Every January, the press take great pleasure in writing about Divorce Day, which is considered to be the most popular day for divorce petitions to be filed with the court. It is fair to say that most family lawyers see an uplift in enquiries at the start of the new year, when in many cases couples have stayed together for the sake of their children, spent Christmas together, and then choose to action their separation more formally once the Christmas decorations have been packed away.
However an issue that has possibly also affected and influenced peoples’ decisions to action their formal separation or divorce, are the increased costs that everyone has been faced with in this present cost of living crisis. Potential clients are becoming increasingly reticent and concerned to initiate proceedings, with many taking advice and then telling us that they want to sit tight, believing a divorce or separation to be ‘unaffordable’ at the moment.
Certainly, mortgage costs have increased exponentially, and house values have simultaneously slumped, with the property market on its knees. The prospect of dividing one house into two and of paying a mortgage at current interest rates, is a very real worry for people. It makes it even harder for them to fathom and deal with the situation than it naturally is in a ‘good’ financial climate.
Some people choose to emotionally separate but not formally move apart and deal with their financial arrangements. This arrangement is often something that we would advise against. Whilst some may believe that they would prefer to wait until asset values increase, the family business picks up, or until the house prices go up, this can be a false economy. Certainly, once a couple (or even one party) has made the decision to separate, staying in a marriage or relationship at that stage can be very claustrophobic and stressful, and can also seriously impact the mental health of children involved in the midst.
It is true to say that this arrangement will also only work if there is complete trust between the separating couple. If there is not, and one of the couple has the majority control of the finances, there is every chance that money might be over-spent, moved around, the ownership of assets changed… It is crucial to deal transparently with financial disclosure in the event of a financial separation and divorce, but if one party is intent on making this difficult, and if they have been given even more time to action any such dealings with any delay in formally sorting out the financial separation, it will make it much harder, and much more expensive, to unpick the truth and work out what a true representation of any financial outcome ought to be.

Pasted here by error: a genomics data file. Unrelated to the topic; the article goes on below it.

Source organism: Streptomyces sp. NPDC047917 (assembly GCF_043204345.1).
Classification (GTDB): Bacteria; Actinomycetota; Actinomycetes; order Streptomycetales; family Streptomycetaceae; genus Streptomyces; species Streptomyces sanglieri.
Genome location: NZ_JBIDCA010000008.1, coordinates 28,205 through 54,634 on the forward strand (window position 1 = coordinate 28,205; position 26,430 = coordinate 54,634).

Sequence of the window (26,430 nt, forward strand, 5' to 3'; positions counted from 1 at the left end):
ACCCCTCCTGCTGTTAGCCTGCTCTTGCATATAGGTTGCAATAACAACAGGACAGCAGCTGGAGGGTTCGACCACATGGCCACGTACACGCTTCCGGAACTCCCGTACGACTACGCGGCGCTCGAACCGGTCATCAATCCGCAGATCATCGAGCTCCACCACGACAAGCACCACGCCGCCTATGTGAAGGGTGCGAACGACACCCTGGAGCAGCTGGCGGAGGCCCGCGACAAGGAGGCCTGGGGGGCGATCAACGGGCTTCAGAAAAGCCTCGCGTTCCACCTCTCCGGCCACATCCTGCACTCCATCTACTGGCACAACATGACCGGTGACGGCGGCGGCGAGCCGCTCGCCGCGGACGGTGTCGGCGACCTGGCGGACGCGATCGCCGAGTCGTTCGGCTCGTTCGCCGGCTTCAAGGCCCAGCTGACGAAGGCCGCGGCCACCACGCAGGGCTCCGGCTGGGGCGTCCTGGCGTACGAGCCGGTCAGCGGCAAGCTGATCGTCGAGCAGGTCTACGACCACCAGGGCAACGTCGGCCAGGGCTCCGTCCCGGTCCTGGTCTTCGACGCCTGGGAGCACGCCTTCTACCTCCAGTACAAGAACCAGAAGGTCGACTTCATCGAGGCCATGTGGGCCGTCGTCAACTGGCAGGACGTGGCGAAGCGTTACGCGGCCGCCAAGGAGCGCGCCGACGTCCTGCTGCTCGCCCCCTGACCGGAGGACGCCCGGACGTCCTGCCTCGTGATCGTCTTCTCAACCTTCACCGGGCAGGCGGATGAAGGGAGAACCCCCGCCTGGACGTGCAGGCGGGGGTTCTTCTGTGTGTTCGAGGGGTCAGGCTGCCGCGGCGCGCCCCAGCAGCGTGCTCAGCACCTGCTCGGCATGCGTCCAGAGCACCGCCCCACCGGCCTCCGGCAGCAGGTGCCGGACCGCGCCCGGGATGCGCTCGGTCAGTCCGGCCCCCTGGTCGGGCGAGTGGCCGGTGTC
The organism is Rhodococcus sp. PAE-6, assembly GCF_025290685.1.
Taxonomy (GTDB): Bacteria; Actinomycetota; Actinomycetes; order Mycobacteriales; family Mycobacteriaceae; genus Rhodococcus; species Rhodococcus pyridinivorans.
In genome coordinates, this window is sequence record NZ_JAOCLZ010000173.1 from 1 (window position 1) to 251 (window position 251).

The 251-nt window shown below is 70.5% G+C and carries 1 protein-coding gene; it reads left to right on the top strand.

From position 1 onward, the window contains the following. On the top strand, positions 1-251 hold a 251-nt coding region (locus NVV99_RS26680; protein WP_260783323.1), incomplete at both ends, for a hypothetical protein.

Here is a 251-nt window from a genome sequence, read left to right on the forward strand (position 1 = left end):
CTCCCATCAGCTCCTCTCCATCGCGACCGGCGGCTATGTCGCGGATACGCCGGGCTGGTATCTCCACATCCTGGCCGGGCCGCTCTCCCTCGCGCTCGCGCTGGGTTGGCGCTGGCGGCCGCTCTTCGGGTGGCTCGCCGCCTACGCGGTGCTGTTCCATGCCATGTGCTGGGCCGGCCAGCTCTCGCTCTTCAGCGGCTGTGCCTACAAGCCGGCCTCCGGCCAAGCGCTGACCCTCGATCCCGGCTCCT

Prolonging the inevitable might not be the best financial decision in the long term, particularly if pensions need to be divided. We have seen drastic fluctuations in pension valuations recently. Whilst that of course affects everyone across the board, formally sharing pensions on divorce sooner rather than later at least provides some certainty to the recipient party that they have full control of their share of what is often the most significant asset of the marriage or partnership, after the family home, even in a volatile market.
The timetabling of the way in which a person chooses to handle their personal life, and the huge decision of ending a relationship with all the emotional difficulty that comes with that, is entirely their decision. As family lawyers, we must be mindful of the potential pitfalls that come with waiting, which we will always discuss with them honestly but mindfully. Divorce is not something that ought to be, nor is it usually rushed in to, especially when children are involved. In the event that we are instructed to assist, when someone decides to press ahead, our aim is to advise pragmatically from the outset to try to preserve a good working relationship with the other party and/or their solicitor, and give advice that is sensible from the outset in terms of preserving your costs position. If, therefore, one of the big concerns is proportionality in dealing with the case sensibly and cost effectively, and that is what is putting a potential client off from formally actioning their separation, we can certainly assist. At the very least, anyone who is considering divorce and is concerned about the costs or potential outcome, should get legal advice early on to discuss the pros and cons.